• Look for major transit initiatives already proposed and planned in your region.

When you find a potential match, the trick is to sell the benefits of green approaches while marketing yourself as a problem-solver who can make innovation practical. Opportunities will go to those who can sell their skillsets as implementers first, with the added value of green expertise.

Melissa Everett is the executive director of Sustainable Hudson Valley and the author of Making a Living While Making a Difference: Conscious Careers for an Era of Interdependence (3rd edition, New Society Publishers, 2007). She supports career changers through tele-seminars, personalized counseling, and a Facebook group. Read more and contact her at

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Written by melissaeverett

January 26, 2013 at 7:07 pm

Posted in Uncategorized

From Sandy to Sandy Hook: Addressing the Roots of Two Crises

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As we turn the corner into 2013, the nation is still reeling from two moments of unfathomable violence, the Sandy Hook Elementary School massacre in Newtown, Connecticut,  and Hurricane Sandy’s assault.

In late October, as the storm filled the New York City subway system with rainwater and swept away entire neighborhoods in New York and New Jersey, a majority in the nation (more than 70%) again showed understanding and alarm about climate change as the systemic cause, and took it seriously as a real and deadly threat.

Just after the storm, President Barack Obama made the first pointed reference to climate change during his re-election campaign and promised to take strong action.  Advocates for a national summit had received encouraging response from the White House.  A carbon tax had even been mentioned by a few legislators as a budget reform tool.

Then a more immediate horror captured national attention, as twenty seven innocent people were gunned down in a morning at Sandy Hook Elementary School in Newtown, CT.  National priorities urgently shifted to violence prevention and the capture of a teachable moment on gun control.

It is hard enough to fight one war.  Yet both threats are real and demand action now. How can this combination of challenges be addressed together, as they have come into our lives, in a politically and strategically coherent way?   How can climate change be dealt with as an overarching threat to public safety, while we take a stand against human-to-human violence as the watershed issue for our communities right now?

Politically, these are separate issues.  They require the leadership of different constituencies, different legislation, different social policies.  They call forth different public conversations.

Still, there are similarities in the responses they call forth, socially and culturally.   In both domains, we need to face a painful reality,  understand the risk it poses,  make action a priority even it if involves a fight, and accept that the patterns of our lives may have to change to deal with it. In both domains, we need a concerted grassroots movement in which people help each other to stay involved. In both domains, an obsessed minority has blocked majority action, and a tolerant majority has failed to take the upper hand.    On both issues, we need a whole lot of people to reach deep within themselves and access the core values that drive them to action.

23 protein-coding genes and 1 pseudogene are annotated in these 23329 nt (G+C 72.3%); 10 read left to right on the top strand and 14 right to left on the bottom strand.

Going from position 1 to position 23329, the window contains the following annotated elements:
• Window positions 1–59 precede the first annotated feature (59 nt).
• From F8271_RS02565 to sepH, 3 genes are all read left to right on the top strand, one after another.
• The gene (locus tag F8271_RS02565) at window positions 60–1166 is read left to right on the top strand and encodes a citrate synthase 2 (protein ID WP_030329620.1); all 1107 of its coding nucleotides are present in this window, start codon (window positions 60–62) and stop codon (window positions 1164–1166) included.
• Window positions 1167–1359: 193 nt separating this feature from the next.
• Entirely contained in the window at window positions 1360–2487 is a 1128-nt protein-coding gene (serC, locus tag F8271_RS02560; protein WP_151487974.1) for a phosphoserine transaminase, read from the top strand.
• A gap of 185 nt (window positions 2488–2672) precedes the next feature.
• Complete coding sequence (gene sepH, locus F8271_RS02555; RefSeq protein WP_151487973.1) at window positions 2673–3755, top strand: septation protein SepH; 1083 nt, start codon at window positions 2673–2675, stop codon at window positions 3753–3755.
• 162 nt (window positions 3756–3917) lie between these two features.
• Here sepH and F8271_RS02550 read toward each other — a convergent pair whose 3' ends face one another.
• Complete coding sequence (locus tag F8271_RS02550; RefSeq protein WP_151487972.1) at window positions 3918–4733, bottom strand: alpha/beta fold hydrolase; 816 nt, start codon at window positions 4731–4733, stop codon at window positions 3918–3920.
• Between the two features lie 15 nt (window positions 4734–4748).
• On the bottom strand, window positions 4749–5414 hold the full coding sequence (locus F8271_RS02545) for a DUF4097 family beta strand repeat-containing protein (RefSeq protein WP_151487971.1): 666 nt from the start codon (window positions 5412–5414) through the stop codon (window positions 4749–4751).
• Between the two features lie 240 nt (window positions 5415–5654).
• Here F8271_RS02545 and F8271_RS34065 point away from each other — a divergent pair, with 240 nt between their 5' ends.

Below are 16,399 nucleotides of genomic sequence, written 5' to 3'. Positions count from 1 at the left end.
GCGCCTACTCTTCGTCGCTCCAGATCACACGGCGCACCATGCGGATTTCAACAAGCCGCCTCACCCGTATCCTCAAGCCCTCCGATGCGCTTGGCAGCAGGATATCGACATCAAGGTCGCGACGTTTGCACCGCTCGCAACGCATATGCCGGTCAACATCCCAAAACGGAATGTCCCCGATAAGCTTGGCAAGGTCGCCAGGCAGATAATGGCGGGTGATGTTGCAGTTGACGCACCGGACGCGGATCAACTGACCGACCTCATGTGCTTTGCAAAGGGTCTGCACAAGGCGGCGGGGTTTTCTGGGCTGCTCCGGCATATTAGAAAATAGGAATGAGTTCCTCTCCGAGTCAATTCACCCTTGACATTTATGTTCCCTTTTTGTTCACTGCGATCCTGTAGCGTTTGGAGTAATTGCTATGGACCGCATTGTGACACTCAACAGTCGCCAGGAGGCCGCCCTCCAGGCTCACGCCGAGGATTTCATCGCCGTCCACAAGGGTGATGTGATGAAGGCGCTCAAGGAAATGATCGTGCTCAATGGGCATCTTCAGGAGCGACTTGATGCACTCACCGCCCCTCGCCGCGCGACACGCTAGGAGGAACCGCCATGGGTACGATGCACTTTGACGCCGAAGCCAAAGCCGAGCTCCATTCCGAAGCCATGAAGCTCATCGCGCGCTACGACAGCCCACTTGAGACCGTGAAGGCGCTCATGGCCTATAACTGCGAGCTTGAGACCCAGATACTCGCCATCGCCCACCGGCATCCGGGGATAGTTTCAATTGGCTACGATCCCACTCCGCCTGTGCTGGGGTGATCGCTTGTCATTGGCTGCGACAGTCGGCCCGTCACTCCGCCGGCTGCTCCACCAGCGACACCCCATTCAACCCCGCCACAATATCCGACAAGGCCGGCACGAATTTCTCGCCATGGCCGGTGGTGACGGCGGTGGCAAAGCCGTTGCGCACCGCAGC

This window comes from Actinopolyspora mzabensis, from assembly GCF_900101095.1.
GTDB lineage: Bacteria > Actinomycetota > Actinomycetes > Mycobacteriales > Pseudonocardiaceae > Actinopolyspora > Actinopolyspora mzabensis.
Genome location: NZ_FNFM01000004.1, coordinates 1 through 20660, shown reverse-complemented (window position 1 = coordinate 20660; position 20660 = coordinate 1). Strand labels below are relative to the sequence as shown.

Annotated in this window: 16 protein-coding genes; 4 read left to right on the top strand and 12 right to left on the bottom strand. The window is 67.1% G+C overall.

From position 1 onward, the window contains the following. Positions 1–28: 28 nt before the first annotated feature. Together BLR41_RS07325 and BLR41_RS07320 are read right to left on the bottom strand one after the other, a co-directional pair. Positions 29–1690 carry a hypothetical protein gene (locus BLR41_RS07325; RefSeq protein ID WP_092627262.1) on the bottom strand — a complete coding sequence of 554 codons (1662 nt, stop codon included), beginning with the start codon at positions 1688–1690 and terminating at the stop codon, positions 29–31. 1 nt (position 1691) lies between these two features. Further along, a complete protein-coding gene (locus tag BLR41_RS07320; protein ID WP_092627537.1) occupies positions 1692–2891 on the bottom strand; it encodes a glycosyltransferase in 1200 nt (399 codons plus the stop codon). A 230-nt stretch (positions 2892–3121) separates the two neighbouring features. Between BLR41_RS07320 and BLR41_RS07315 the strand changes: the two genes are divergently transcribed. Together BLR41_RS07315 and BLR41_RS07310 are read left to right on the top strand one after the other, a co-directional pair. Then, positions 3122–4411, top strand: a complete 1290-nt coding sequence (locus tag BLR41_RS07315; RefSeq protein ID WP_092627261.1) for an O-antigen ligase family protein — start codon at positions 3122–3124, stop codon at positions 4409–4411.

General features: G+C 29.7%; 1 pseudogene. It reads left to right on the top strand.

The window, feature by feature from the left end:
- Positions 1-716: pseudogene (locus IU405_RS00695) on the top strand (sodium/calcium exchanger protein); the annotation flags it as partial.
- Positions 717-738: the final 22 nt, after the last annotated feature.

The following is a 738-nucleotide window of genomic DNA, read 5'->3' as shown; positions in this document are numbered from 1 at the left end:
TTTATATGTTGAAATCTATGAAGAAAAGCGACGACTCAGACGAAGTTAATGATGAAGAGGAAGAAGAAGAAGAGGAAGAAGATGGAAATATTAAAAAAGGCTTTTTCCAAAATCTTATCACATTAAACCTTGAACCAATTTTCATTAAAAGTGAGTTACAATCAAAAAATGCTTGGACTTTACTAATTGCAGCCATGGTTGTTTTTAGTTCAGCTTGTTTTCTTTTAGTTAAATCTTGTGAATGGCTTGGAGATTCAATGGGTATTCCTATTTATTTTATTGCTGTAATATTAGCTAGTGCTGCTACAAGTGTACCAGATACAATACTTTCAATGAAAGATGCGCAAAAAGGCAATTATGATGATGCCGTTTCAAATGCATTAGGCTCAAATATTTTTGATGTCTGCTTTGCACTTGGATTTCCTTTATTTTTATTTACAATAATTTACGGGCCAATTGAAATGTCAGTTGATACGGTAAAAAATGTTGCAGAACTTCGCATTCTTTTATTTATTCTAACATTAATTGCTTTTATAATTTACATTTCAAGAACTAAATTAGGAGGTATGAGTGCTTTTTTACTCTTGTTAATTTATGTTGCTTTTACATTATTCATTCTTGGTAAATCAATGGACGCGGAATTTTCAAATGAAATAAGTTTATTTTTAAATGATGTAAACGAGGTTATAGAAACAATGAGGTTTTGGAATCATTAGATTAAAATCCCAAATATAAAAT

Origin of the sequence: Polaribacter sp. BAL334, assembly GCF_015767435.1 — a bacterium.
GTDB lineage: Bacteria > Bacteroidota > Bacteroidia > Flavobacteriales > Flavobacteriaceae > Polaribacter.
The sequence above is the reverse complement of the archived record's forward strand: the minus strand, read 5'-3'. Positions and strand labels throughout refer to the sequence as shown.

Looking at the root causes of the two threats, more similarities emerge.

Climate action requires new approaches to energy, transportation and the built environment – providing drive and opportunity to design the places where we live, and therefore to take a fresh look at the lives we are living.  One of the largest sources of carbon pollution is transportation and travel, as people ricochet from home to work to civic and social activities across geographic expanses that our grandparents would never have imagined.  People are living their lives in constant movement. As people commute more, they have less time to interact with their neighbors and less need to. In the social isolation that can result, many of us are too fragmented to focus much on a macro-issue like climate change.   A major strategy for reducing climate impacts is reconnecting people and commerce in comfortable, small-scale places designed for quality of life, not designed for people to commute out of.

Social isolation also has something to do with violence.  Newtown, Aurora, Virginia Tech and other massacres were all committed by young male loners who lived in constructed worlds of violent social media.  All those perpetrators were part of in communities where they were seen but not known, where later their stories would be reconstructed by neighbors who said, “I was concerned but I wasn’t sure, and I didn’t see other people showing concern, so I didn’t say anything.”

The same thing has been happening with climate change — at times in the extreme.  A social taboo on talking about the subject has even been observed in Arctic fishing villages where sea ice is visibly melting and stable wildlife migration patterns are changing for the first time in living memory.  Where the effects of climate change are most visible, people don’t want to talk about it.   And in mainstream American politics, the swing vote that could support or inhibit action is nearly 1/3 of the adult population that self-describes as disengaged and confused. In order to mount an effective political response, we need to think about the social

Across the issues,  we need to understand the tricks that the human mind plays to hold difficult information at bay.  One of these is “confirmation bias” – the tendency not to believe something we see directly, if authorities or our peers contradict it, or even act as though it isn’t important.   Our ability to respond to big issues is not just a product of our individual analysis, but our social experience as well.  This is why the public so often mobilizes as a mass – and falls back into apathy as a mass as well.